January 16, 2014

Movie Review: Phantasm - OblIVion

Following the release of Phantasm III: Lord of the Dead in 1994, plans were made for a fourth film. A screenplay was penned by none other than Roger Avary (Pulp Fiction, Silent Hill) with an eye towards a release in 1999. Well, it took a little while to try and pull it together so Don Coscarelli made his own fourth film, OblIVion. The intention was to use this as a bridge to the Avary penned film. Unfortunately, it appears that the ship has sailed and this supposed bridge has more of an air of finality to it. This is not really a bad thing, as the movie really is not all that bad and definitely has a few things going for it.

"You Can't Go Forward Until You've Gone Back."

One of the things that Phantasm: OblIVion has in its favor is the fact that writer/director Don Coscarelli continued to keep tight control over the rights, ensuring that he had creative control. This series, whether you enjoy it or not, is not quite the same as A Nightmare on Elm Street or Friday the 13th, it is not a series where just anyone cam come in and put their spin on it. While the original intention may not have been to create a cinematic universe, the seeds were there and the only to make sure they got planted and treated properly was to keep them in house. This fourth film proved to be more in house than most.

This fourth go around for the gang with familiar faces brings the series full circle and while this may have only have been intended as a bridge to another film, it does serve as a decent enough finish. What makes this even more interesting is the fact that Coscarelli found something special in his archives. You see, the original Phantasm had a cut that topped three hours. This was clearly too long for release and the final cut of the movie clocked in just shy of 90-minutes. It just so happened that he had a lot of this old excised footage. Now, what better way to make sure it was not wasted than to use it here and expand the mythos even more. It is not often you get to have flashbacks with younger versions of your main cast.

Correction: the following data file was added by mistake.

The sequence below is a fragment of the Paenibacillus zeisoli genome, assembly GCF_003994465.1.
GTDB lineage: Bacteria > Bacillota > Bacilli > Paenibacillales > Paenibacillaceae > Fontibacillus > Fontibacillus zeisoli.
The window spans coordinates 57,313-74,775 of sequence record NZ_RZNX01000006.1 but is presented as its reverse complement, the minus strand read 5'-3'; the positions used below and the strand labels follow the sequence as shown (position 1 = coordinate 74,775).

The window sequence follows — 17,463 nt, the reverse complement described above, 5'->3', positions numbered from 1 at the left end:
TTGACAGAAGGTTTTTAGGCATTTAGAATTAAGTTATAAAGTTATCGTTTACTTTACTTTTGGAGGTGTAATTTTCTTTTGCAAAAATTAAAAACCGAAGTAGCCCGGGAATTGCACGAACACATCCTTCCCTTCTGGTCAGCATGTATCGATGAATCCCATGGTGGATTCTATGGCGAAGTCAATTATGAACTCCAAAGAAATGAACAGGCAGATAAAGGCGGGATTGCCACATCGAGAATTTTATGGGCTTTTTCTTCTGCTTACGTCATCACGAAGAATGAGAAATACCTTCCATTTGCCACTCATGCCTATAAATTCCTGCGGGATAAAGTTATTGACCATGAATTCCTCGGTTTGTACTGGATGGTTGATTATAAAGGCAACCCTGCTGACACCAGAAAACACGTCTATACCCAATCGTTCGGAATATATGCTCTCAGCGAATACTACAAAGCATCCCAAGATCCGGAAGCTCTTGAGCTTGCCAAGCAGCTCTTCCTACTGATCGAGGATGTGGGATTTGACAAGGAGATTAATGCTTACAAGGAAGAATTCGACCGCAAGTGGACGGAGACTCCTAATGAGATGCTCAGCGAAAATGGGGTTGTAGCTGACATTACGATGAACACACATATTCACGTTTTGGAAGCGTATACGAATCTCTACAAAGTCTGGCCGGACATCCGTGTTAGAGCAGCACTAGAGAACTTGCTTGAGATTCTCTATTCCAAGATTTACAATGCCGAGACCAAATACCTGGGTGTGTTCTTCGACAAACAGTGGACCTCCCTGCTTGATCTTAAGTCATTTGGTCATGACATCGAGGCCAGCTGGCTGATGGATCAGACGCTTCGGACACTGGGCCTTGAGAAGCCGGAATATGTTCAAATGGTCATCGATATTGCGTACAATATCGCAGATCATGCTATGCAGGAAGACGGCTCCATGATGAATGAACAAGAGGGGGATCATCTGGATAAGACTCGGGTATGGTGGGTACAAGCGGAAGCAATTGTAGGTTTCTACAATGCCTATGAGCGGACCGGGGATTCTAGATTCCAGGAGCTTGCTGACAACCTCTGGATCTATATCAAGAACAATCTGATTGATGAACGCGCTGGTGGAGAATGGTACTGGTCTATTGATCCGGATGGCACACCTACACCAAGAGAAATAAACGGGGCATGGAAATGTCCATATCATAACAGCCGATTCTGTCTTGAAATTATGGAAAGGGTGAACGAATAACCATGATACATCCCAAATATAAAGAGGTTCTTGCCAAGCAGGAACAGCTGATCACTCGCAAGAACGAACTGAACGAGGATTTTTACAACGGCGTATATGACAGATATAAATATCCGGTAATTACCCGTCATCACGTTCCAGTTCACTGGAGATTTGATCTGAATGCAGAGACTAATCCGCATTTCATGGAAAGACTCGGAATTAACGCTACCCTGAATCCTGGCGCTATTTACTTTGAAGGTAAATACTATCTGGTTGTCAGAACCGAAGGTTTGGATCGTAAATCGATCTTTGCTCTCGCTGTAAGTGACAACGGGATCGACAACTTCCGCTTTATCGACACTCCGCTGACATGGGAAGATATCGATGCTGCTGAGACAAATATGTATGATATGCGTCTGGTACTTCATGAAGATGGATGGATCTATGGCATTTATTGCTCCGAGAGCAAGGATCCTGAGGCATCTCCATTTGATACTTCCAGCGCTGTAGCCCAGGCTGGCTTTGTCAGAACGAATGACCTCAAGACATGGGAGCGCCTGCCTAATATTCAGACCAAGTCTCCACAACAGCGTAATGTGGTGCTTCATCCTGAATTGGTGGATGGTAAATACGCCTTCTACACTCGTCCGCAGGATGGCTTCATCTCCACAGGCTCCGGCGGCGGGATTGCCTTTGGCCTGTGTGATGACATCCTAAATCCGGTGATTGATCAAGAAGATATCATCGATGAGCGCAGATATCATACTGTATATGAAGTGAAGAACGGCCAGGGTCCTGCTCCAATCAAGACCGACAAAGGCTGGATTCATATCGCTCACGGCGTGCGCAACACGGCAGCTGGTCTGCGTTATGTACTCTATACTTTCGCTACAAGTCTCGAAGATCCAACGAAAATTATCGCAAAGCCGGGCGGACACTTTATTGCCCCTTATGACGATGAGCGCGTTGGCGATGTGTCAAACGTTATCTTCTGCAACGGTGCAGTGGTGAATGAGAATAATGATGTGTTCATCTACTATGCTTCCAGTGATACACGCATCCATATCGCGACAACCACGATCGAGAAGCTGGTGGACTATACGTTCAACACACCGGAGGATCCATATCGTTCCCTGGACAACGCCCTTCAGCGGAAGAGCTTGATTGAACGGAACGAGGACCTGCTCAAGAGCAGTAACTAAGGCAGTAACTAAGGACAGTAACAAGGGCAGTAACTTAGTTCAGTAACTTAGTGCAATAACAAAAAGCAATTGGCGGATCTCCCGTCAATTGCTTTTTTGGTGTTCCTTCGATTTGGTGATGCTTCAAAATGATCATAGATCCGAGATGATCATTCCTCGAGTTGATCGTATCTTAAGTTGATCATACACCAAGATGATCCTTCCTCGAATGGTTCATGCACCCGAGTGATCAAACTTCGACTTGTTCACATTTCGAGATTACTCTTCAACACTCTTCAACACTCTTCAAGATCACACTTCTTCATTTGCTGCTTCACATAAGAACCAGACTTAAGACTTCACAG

As the movie begins, we get some voice over to get us up to speed. Mike (A. Michael Baldwin) is being changed and would seem to have one of the Tall Man's spheres in his head. Reggie (Reggie Bannister) has been left in the catacombs of the Tall Man's lair, Jody (Bill Thornbury), and the Tall Man is out looking for Mike. This time promises to give us more insight than ever before. Just don't expect full explanations.

We get much more of a creepy vibe this time around. The action and humor that built up over the second and third films is scaled way back and a creepy pall of dread is allowed to cover everything. It is not entirely devoid of humor, but the tone is much more serious. What else would you want from a movie trying to get back to its roots?

This movie focuses on more on the relationship that has developed between the Tall Man and Mike. Way back in the first film it seemed to be an adversarial relationship where the boy had to be eliminated to stay out of the bad guy's plan. The second and third films saw that morph into something else. It became clear that the Tall Man wanted something else from him and now it looks like he wants Mike to be his successor or something. It still isn't clear, but he wants his brain for something.

We do learn interesting things like the Tall Man was not always the Tall Man, he was once just a man, a curious friendly old undertaker during the Civil War who perhaps got a touch too curious. It was his curiosity that ended up changing him into this maniacal monster mortician with a desire to make slave dwarves for the red planet. Is it important to know this? Perhaps not, but it is still interesting to see more of his origins.